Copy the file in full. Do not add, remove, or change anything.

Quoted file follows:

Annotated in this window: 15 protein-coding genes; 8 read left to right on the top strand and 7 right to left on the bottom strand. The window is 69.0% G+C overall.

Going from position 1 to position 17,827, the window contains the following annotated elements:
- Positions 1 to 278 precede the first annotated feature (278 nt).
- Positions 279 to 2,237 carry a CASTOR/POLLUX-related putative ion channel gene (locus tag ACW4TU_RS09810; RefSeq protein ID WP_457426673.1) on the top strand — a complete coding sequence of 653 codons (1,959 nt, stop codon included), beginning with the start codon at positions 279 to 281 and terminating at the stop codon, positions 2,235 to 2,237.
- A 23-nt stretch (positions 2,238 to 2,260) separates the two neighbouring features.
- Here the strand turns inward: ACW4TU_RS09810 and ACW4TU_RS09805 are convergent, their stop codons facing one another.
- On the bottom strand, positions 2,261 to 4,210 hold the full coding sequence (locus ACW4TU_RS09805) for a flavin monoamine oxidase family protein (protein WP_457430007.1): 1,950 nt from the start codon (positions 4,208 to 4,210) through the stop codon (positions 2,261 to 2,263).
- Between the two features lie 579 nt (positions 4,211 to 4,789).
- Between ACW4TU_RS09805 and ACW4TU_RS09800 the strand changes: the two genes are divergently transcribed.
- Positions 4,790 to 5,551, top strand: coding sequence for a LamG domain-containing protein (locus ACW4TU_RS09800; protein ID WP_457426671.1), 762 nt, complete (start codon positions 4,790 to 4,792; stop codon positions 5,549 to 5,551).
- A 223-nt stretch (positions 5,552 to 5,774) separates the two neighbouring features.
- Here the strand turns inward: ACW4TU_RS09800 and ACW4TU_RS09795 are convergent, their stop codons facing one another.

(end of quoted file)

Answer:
Annotated in this window: 15 protein-coding genes; 8 read left to right on the top strand and 7 right to left on the bottom strand. The window is 69.0% G+C overall.

Going from position 1 to position 17,827, the window contains the following annotated elements:
- Positions 1 to 278 precede the first annotated feature (278 nt).
- Positions 279 to 2,237 carry a CASTOR/POLLUX-related putative ion channel gene (locus tag ACW4TU_RS09810; RefSeq protein ID WP_457426673.1) on the top strand — a complete coding sequence of 653 codons (1,959 nt, stop codon included), beginning with the start codon at positions 279 to 281 and terminating at the stop codon, positions 2,235 to 2,237.
- A 23-nt stretch (positions 2,238 to 2,260) separates the two neighbouring features.
- Here the strand turns inward: ACW4TU_RS09810 and ACW4TU_RS09805 are convergent, their stop codons facing one another.
- On the bottom strand, positions 2,261 to 4,210 hold the full coding sequence (locus ACW4TU_RS09805) for a flavin monoamine oxidase family protein (protein WP_457430007.1): 1,950 nt from the start codon (positions 4,208 to 4,210) through the stop codon (positions 2,261 to 2,263).
- Between the two features lie 579 nt (positions 4,211 to 4,789).
- Between ACW4TU_RS09805 and ACW4TU_RS09800 the strand changes: the two genes are divergently transcribed.
- Positions 4,790 to 5,551, top strand: coding sequence for a LamG domain-containing protein (locus ACW4TU_RS09800; protein ID WP_457426671.1), 762 nt, complete (start codon positions 4,790 to 4,792; stop codon positions 5,549 to 5,551).
- A 223-nt stretch (positions 5,552 to 5,774) separates the two neighbouring features.
- Here the strand turns inward: ACW4TU_RS09800 and ACW4TU_RS09795 are convergent, their stop codons facing one another.